Time to move out?

With acute hospitals under immense pressure, the CSP asks whether it is time to seek new solutions to the loss of rehab space   

Time to move

The pressure on the NHS and acute hospitals has never been greater. Accommodating the surge in urgent care, and stringent infection prevention and control measures, means space is now at an absolute premium. Difficult decisions about how space can and should be used must now be made.

Repurposing rehab gyms and physio areas with large bays have both been seen as a solution to relieve rammed emergency departments, provide Covid-19 assessment areas, storage areas or staff rest rooms. While we may not like it, should we really be surprised that outpatient physiotherapy space in acute hospital sites has been deprioritised in this way?

Care closer to home

Acute hospitals should only deliver care that cannot be delivered elsewhere. This is consistent with government policy in the UK. Instead, care should be offered closer to patients’ homes with the aim of keeping people well within their community. It’s difficult to argue against this ambition. 

What does this mean then for the traditional physiotherapy department on an acute hospital site? While we must ensure essential rehab continues, should we see the loss of acute space and a renewed focus on community settings as an opportunity? Can we recognise it may facilitate better and more accessible services to our patients? Can we think differently to future-proof our services? 

Let’s hope we don’t ever experience the horrors of a pandemic again but let’s be clear, when space in acute hospitals is needed to save lives and accommodate acutely ill people, outpatient physiotherapy rehab spaces will always be a target. Moving into communities to where our patients live has surely got to be an attractive alternative.

Reframe our ask

Could the energy we are expending battling to reclaim our acute space be better directed? Let’s seek solutions away from acute hospital sites. In reality, this argument is far more likely to be heard. Let’s also champion the value of physiotherapy in community and primary care settings. We must translate and understand health policy and local drivers to pre-empt what is coming and pro-actively position services to benefit individuals, communities and populations. Get involved and make sure the importance of optimal physiotherapy space is considered at the earliest stage. Consider what community settings are available such as community clinics, community centres, schools, leisure services…be creative. 

Some successful community rehab services utilise church halls, while others have moved to work alongside leisure services. Not only are community gym spaces often underutilised during the day, we also have an opportunity to positively impact on population health and embed sustainable lifestyle change.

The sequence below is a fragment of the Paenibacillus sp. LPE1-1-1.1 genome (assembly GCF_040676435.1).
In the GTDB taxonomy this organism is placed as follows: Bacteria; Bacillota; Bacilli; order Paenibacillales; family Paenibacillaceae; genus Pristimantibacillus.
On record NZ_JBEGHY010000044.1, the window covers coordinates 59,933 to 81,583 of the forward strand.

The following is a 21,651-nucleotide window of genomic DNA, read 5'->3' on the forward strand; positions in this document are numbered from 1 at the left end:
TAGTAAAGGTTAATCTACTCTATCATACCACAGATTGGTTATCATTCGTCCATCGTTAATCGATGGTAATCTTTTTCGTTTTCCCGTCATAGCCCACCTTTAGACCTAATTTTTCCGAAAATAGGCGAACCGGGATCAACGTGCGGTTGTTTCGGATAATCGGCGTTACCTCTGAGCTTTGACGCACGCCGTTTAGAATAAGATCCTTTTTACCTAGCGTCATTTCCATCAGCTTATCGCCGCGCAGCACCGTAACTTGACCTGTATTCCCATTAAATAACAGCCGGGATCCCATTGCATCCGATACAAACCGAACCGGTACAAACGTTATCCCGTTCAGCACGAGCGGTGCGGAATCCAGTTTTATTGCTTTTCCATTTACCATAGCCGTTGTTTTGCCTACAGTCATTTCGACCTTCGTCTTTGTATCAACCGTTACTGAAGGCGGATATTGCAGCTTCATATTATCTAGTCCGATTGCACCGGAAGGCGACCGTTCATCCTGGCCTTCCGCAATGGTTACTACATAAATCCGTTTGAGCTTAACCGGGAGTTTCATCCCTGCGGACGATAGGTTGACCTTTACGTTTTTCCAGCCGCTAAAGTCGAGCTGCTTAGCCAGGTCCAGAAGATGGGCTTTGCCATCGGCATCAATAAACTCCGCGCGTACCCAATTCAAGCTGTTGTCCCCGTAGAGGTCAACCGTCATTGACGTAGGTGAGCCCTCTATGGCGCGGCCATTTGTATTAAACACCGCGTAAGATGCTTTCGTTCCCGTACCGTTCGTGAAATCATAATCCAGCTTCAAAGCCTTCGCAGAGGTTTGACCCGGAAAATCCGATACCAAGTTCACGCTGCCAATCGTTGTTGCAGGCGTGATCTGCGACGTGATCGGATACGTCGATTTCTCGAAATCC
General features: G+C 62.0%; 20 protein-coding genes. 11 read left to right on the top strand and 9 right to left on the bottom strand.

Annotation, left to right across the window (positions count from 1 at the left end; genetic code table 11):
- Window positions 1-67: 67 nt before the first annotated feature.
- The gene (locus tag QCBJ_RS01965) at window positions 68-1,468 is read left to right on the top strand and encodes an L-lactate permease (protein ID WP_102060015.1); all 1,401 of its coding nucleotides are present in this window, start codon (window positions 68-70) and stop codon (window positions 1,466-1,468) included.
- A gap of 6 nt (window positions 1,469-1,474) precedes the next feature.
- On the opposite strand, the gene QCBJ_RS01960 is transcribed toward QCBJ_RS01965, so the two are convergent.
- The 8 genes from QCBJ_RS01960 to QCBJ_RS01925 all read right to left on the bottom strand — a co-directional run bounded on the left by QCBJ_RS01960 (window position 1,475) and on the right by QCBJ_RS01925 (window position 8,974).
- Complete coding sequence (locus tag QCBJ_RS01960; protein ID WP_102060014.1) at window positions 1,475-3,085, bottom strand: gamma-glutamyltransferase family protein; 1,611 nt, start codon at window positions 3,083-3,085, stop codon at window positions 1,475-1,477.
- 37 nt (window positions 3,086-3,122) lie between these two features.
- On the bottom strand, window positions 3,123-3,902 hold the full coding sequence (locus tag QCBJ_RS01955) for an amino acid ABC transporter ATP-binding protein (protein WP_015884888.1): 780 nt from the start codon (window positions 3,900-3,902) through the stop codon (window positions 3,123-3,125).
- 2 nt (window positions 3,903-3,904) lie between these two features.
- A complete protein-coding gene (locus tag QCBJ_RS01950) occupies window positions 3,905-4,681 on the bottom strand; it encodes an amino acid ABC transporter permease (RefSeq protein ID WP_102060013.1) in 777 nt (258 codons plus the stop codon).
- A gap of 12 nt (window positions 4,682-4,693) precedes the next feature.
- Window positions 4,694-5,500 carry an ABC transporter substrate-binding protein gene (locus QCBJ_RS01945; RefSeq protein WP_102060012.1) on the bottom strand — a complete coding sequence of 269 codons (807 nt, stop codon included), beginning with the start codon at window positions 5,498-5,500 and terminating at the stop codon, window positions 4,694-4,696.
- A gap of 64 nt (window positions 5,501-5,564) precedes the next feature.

Robust process

Physiotherapy staff have an important role to play in leading these changes and ensuring that they result in accessible, quality rehab and personalised care. Working in the community can facilitate greater co-ordination between services and sectors, such as closer working with the voluntary sector and local community groups. We can position physiotherapy where it can have its biggest impact on health and prevention – enabling a proactive rather than reactive model of care. 

To be clear, we are not saying that the requisitioning of physiotherapy space without meaningful consultation is acceptable. The CSP will always support members who face such challenges. We are however supportive of the shift, but only when safe and effective alternatives for staff and patients can be found.

So let’s re-frame our argument. Let’s put patients at the centre and think about how their needs can best be met. Let us recognise that UK health policy is to provide care within communities and that physiotherapy outpatient and rehab services can be delivered away from acute hospital sites. Let’s be strategic, future-proof our profession and demonstrate to all the positive impact physiotherapy can have on population health. 

Professional advice team

The CSP’s Professional Advice Service gives advice and support to members on complex and specialist enquiries about physiotherapy practice, including professional practice issues, standards, values behaviours, international working, service design and commissioning, and policy in practice. 

  • CSP professional advisers Sara Conroy and Claire Fordham  

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